“Companies are happy. There is a determination to grow and invest. Five years ago, it was the opposite,” said Carlos Pieratoni Gamboa, vice-president of the Brazilian Association of Defense and Security Equipment (Abimde).
Abimde, which groups 170 companies, hopes to invest $120 billion over the long term, planning to double the current 25,000 direct jobs it generates and boost annual export sales from $1.7 billion to $4 billion.
Brazil, the world’s sixth largest economy, was ranked as the world’s eighth largest arms exporter in the 1980s but today languishes in 30th place, according to industry experts.
Brazil still boasts the biggest armed forces in the region, although they have been considerably weakened by a lack of investment in equipment for more than two decades.
President Dilma Rousseff, like her predecessor Luiz Inacio Lula da Silva, has gone head-to-head with the armed forces over the establishment of a truth commission to probe rights abuses during the 1964-1985 military dictatorship.
But the two also helped fuel the current boom by investing in equipment and underscoring the strategic importance of a domestic defense industry in line with a national defense strategy unveiled in 2008.
This year, Rousseff approved incentives to boost production and domestic purchases, and Brazil has bought conventional submarines and helicopters from France, insisting on technology transfer and assembly on its territory.
It also resurrected a plan to develop, beginning in 2016, its first nuclear-powered fast attack submarine.
And a government decision is awaited on awarding a multibillion dollar contract for 36 fighter jets. The Rafale, made by French firm Dassault, is competing against US aviation giant Boeing’s F/A-18 Super Hornet and Swedish manufacturer Saab’s Gripen jet for the contract.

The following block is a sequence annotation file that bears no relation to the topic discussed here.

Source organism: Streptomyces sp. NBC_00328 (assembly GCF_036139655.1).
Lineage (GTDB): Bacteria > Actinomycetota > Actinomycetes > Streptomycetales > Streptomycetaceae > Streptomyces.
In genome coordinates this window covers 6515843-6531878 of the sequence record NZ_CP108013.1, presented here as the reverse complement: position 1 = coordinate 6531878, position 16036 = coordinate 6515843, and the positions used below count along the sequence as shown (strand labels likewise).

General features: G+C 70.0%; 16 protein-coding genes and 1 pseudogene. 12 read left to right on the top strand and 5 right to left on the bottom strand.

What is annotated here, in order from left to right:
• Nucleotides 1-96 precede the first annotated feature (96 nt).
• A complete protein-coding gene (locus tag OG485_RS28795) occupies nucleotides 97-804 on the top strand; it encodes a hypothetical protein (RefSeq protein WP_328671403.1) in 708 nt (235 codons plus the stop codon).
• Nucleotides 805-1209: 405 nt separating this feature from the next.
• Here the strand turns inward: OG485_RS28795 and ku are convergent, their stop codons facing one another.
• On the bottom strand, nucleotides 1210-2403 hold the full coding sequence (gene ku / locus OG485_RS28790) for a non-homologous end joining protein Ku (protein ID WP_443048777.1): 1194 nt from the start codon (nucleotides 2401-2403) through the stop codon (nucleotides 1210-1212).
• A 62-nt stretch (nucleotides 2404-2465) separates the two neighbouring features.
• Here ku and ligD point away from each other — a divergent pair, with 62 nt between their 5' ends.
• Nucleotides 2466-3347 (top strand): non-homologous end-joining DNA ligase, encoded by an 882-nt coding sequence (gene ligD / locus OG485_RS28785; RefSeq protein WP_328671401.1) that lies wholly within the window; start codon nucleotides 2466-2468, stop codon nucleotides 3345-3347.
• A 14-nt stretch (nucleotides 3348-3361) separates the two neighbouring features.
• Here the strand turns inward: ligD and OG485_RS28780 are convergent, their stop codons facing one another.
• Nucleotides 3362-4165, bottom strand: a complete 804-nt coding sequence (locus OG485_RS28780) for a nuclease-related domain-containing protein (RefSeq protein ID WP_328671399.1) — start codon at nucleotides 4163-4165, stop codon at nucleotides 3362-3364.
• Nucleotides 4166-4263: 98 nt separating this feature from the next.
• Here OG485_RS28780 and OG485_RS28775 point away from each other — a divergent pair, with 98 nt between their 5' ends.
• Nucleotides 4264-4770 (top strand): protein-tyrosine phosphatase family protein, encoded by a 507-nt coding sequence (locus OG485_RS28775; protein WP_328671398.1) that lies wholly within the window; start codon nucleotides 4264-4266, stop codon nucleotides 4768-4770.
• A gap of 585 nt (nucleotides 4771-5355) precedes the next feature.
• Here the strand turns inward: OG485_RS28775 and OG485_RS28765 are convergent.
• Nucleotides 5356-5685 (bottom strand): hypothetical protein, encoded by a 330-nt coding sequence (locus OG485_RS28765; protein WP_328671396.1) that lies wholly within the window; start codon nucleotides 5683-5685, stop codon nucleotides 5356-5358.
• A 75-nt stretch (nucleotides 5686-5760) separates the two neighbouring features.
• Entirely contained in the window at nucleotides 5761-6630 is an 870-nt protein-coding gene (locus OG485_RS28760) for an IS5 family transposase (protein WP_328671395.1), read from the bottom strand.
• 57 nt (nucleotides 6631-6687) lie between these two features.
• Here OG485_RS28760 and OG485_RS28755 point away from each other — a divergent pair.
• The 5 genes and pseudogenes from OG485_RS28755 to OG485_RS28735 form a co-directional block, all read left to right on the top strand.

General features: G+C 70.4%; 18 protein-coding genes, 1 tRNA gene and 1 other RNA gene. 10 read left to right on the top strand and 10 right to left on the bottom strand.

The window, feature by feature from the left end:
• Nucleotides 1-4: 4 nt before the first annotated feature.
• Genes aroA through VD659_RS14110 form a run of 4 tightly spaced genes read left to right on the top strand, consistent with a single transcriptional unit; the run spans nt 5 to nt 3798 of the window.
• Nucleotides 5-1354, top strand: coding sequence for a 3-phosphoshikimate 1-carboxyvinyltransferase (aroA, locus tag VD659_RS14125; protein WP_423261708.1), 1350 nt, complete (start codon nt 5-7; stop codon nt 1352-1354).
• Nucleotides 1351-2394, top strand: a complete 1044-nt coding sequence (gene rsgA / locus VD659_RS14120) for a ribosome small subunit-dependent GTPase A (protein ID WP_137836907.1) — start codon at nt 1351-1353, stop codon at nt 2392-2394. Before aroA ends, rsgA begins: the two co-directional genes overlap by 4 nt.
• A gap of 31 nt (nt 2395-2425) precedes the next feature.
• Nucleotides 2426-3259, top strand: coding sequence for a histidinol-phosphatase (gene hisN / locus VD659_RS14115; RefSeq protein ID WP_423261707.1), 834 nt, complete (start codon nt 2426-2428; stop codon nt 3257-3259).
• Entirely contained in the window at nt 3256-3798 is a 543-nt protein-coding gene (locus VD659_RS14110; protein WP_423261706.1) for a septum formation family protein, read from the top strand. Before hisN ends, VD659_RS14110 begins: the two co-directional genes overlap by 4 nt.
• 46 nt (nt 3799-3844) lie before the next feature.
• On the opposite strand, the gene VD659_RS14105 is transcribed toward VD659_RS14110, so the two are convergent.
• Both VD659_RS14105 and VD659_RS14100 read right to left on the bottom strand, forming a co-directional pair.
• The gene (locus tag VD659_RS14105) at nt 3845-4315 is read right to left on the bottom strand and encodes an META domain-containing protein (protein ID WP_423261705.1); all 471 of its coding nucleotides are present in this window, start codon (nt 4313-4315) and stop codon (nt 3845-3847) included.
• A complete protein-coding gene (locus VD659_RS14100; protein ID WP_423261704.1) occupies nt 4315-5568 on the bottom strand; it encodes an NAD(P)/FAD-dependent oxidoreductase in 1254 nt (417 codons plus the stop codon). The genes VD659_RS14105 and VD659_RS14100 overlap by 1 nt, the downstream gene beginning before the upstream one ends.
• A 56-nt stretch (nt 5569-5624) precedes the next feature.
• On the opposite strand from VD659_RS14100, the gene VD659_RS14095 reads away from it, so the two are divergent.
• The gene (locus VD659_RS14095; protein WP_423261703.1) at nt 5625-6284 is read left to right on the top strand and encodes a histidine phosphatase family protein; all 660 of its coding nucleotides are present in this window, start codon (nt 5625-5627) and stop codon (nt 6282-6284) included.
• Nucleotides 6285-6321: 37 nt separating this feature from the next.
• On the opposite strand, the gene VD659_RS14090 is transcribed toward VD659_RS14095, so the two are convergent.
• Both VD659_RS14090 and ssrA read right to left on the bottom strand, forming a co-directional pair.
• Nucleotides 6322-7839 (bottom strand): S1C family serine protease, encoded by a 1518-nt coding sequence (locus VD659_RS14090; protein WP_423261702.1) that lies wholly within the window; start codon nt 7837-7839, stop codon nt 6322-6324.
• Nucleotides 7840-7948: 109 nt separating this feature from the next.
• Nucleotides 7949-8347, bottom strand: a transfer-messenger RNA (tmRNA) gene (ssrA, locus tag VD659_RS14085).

“We need this industry because it is strategic for our sovereignty, because of the size of our territory, the length of our borders and because we have been blessed with enormous (natural) wealth,” Rousseff has said.
The Brazilian defense market is attracting foreign interest despite the world economic slowdown.
“There is a clear movement of foreign firms seeking partnerships with Brazilian counterparts,” a strategy which offers technology transfer to Brazil while foreigners gain access to government contracts that give priority to the domestic industry, Oswaldo Luiz Guimaraes, engineering manager at the Brazilian firm Jaragua, told AFP.
Jaragua, which has been boosting its defense activities, launched a joint venture with the Italian firm Oto Melara to produce cannons in Brazil and set up a maintenance center for Latin America.
Brazil sees its neighbors and other emerging countries as natural markets for its products and has stepped up military and industrial cooperation with them.
Joint projects include the new KC-390 military transport plane being developed by Brazil’s top planemaker Embraer, with partners from Argentina, Chile and Colombia — which also plan to buy the aircraft.
This strategy provides Brazil with customers while allaying fears of a Brazilian military buildup, according to Nelson During, chief editor of the country’s respected defense website DefesaNet.
Brazil’s Flight Technologies company, which last weekend took part in the first defense industry show in Brasilia, is reaping the benefits of this policy.
It develops drones to protect the borders and has already sparked interest in neighboring countries, said its marketing manager Noli Kozenieski.
Last year, Brazil’s defense budget reached $36.6 billion, the world’s 10th largest, according to the International Institute for Strategic Studies.
But more than 80 percent of this budget is traditionally earmarked for salaries and many investments — such as the contract for the 36 fighter jets — have been postponed.
The government says roughly 1.5 percent of the country’s GDP goes to defense, much less than in several neighboring countries and major emerging powers.
“The situation is promising for the Brazilian industry but challenges lie ahead,” During said, stressing that the government must guarantee its planned investments in spite of the economic crisis.
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